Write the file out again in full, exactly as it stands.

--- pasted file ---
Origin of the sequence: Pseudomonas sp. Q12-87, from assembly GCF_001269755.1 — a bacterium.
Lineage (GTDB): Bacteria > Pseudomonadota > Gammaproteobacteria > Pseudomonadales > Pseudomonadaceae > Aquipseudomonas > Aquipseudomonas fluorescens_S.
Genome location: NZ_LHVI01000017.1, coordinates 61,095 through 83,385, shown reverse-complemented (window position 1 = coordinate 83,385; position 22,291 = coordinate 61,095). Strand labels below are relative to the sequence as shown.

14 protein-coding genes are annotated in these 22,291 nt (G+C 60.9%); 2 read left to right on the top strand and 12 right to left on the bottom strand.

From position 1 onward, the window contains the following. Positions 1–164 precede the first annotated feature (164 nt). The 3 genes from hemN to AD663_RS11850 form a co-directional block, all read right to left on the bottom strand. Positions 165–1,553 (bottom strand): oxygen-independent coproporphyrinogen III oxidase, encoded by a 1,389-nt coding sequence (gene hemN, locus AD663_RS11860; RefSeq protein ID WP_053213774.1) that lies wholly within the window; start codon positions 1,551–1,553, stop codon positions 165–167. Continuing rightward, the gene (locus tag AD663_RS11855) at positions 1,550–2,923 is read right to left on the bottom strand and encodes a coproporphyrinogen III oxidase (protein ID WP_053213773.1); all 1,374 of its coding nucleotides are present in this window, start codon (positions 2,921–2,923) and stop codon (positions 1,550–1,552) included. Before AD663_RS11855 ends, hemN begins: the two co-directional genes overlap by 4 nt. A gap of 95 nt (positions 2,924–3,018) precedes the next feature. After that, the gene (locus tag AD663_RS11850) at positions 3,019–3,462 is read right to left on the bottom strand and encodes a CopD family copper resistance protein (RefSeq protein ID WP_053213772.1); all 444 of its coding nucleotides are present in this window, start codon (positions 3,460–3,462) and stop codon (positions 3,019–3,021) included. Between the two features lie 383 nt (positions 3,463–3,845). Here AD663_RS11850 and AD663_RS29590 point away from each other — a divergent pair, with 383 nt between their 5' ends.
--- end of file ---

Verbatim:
Origin of the sequence: Pseudomonas sp. Q12-87, from assembly GCF_001269755.1 — a bacterium.
Lineage (GTDB): Bacteria > Pseudomonadota > Gammaproteobacteria > Pseudomonadales > Pseudomonadaceae > Aquipseudomonas > Aquipseudomonas fluorescens_S.
Genome location: NZ_LHVI01000017.1, coordinates 61,095 through 83,385, shown reverse-complemented (window position 1 = coordinate 83,385; position 22,291 = coordinate 61,095). Strand labels below are relative to the sequence as shown.

14 protein-coding genes are annotated in these 22,291 nt (G+C 60.9%); 2 read left to right on the top strand and 12 right to left on the bottom strand.

From position 1 onward, the window contains the following. Positions 1–164 precede the first annotated feature (164 nt). The 3 genes from hemN to AD663_RS11850 form a co-directional block, all read right to left on the bottom strand. Positions 165–1,553 (bottom strand): oxygen-independent coproporphyrinogen III oxidase, encoded by a 1,389-nt coding sequence (gene hemN, locus AD663_RS11860; RefSeq protein ID WP_053213774.1) that lies wholly within the window; start codon positions 1,551–1,553, stop codon positions 165–167. Continuing rightward, the gene (locus tag AD663_RS11855) at positions 1,550–2,923 is read right to left on the bottom strand and encodes a coproporphyrinogen III oxidase (protein ID WP_053213773.1); all 1,374 of its coding nucleotides are present in this window, start codon (positions 2,921–2,923) and stop codon (positions 1,550–1,552) included. Before AD663_RS11855 ends, hemN begins: the two co-directional genes overlap by 4 nt. A gap of 95 nt (positions 2,924–3,018) precedes the next feature. After that, the gene (locus tag AD663_RS11850) at positions 3,019–3,462 is read right to left on the bottom strand and encodes a CopD family copper resistance protein (RefSeq protein ID WP_053213772.1); all 444 of its coding nucleotides are present in this window, start codon (positions 3,460–3,462) and stop codon (positions 3,019–3,021) included. Between the two features lie 383 nt (positions 3,463–3,845). Here AD663_RS11850 and AD663_RS29590 point away from each other — a divergent pair, with 383 nt between their 5' ends.